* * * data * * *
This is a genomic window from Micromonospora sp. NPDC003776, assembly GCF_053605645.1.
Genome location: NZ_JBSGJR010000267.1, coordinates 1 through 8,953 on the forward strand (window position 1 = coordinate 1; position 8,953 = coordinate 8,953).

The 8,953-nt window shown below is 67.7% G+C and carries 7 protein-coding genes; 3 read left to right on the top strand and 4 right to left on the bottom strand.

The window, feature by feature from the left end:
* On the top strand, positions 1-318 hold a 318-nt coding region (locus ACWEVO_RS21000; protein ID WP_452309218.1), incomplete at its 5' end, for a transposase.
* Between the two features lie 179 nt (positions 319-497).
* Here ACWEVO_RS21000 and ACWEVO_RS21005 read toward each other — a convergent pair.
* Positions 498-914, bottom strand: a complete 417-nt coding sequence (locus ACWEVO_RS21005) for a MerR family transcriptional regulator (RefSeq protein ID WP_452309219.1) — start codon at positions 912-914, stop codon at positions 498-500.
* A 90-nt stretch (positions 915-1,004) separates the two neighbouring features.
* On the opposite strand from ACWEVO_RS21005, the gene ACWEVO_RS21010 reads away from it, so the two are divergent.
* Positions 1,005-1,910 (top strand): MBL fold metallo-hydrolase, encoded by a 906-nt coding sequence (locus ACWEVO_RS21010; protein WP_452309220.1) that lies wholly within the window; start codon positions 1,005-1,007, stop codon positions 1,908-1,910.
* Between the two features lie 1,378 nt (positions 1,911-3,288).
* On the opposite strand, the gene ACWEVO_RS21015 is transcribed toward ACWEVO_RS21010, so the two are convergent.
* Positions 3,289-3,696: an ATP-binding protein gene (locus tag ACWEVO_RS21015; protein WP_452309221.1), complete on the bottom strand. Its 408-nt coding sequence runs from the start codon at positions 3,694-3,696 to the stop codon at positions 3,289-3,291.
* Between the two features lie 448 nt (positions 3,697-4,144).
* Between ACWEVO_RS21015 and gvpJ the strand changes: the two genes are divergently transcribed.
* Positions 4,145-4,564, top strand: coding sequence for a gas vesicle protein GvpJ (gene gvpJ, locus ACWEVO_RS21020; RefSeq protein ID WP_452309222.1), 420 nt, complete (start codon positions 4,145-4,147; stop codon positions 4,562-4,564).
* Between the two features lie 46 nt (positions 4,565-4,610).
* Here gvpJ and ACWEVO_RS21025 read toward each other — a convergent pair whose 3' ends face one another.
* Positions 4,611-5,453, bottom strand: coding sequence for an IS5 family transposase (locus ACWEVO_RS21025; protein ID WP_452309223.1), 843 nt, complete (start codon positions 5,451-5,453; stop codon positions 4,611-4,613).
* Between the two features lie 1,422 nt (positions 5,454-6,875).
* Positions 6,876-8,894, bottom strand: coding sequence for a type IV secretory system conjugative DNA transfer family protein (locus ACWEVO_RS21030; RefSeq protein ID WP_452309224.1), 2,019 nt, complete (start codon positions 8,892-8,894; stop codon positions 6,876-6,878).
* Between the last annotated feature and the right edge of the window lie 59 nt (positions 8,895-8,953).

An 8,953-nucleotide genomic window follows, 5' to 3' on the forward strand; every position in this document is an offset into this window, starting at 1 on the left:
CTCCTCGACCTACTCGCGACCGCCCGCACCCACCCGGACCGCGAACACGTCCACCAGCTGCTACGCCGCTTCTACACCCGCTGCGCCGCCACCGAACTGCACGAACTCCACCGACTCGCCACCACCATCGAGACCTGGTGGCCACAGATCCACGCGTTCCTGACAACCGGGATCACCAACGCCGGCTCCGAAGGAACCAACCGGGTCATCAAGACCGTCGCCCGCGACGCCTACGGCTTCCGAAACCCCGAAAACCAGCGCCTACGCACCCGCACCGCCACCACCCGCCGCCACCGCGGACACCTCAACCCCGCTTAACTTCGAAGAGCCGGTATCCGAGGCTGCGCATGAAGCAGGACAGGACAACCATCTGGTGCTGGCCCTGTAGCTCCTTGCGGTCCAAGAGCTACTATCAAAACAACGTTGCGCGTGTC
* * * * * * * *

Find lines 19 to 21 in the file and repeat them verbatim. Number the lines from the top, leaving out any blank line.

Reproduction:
* Here gvpJ and ACWEVO_RS21025 read toward each other — a convergent pair whose 3' ends face one another.
* Positions 4,611-5,453, bottom strand: coding sequence for an IS5 family transposase (locus ACWEVO_RS21025; protein ID WP_452309223.1), 843 nt, complete (start codon positions 5,451-5,453; stop codon positions 4,611-4,613).
* Between the two features lie 1,422 nt (positions 5,454-6,875).